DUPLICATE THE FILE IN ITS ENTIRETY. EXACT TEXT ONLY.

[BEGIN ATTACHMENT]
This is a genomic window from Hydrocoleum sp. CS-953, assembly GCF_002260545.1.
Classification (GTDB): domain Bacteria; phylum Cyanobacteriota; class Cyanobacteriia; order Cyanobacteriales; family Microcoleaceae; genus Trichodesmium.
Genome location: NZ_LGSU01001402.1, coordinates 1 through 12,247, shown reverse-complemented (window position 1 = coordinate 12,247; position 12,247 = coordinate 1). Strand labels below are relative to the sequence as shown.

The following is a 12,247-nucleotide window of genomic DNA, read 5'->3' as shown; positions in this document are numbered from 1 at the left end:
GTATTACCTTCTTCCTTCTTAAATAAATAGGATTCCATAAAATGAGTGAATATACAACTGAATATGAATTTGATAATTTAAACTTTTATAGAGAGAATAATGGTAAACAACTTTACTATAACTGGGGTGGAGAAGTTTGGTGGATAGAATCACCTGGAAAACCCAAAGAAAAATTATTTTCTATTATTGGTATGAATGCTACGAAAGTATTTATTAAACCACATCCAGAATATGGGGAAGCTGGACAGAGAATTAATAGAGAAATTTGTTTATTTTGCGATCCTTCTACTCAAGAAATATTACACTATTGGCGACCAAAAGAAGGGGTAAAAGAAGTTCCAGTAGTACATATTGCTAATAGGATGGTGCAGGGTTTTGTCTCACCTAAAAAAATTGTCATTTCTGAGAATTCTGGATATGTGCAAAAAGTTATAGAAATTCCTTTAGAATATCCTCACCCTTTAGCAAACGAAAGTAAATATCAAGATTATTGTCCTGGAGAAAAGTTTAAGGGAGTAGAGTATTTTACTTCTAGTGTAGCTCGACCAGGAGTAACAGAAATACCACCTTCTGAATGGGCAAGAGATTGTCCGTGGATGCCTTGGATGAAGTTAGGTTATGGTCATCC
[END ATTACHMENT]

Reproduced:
This is a genomic window from Hydrocoleum sp. CS-953, assembly GCF_002260545.1.
Classification (GTDB): domain Bacteria; phylum Cyanobacteriota; class Cyanobacteriia; order Cyanobacteriales; family Microcoleaceae; genus Trichodesmium.
Genome location: NZ_LGSU01001402.1, coordinates 1 through 12,247, shown reverse-complemented (window position 1 = coordinate 12,247; position 12,247 = coordinate 1). Strand labels below are relative to the sequence as shown.

The following is a 12,247-nucleotide window of genomic DNA, read 5'->3' as shown; positions in this document are numbered from 1 at the left end:
GTATTACCTTCTTCCTTCTTAAATAAATAGGATTCCATAAAATGAGTGAATATACAACTGAATATGAATTTGATAATTTAAACTTTTATAGAGAGAATAATGGTAAACAACTTTACTATAACTGGGGTGGAGAAGTTTGGTGGATAGAATCACCTGGAAAACCCAAAGAAAAATTATTTTCTATTATTGGTATGAATGCTACGAAAGTATTTATTAAACCACATCCAGAATATGGGGAAGCTGGACAGAGAATTAATAGAGAAATTTGTTTATTTTGCGATCCTTCTACTCAAGAAATATTACACTATTGGCGACCAAAAGAAGGGGTAAAAGAAGTTCCAGTAGTACATATTGCTAATAGGATGGTGCAGGGTTTTGTCTCACCTAAAAAAATTGTCATTTCTGAGAATTCTGGATATGTGCAAAAAGTTATAGAAATTCCTTTAGAATATCCTCACCCTTTAGCAAACGAAAGTAAATATCAAGATTATTGTCCTGGAGAAAAGTTTAAGGGAGTAGAGTATTTTACTTCTAGTGTAGCTCGACCAGGAGTAACAGAAATACCACCTTCTGAATGGGCAAGAGATTGTCCGTGGATGCCTTGGATGAAGTTAGGTTATGGTCATCC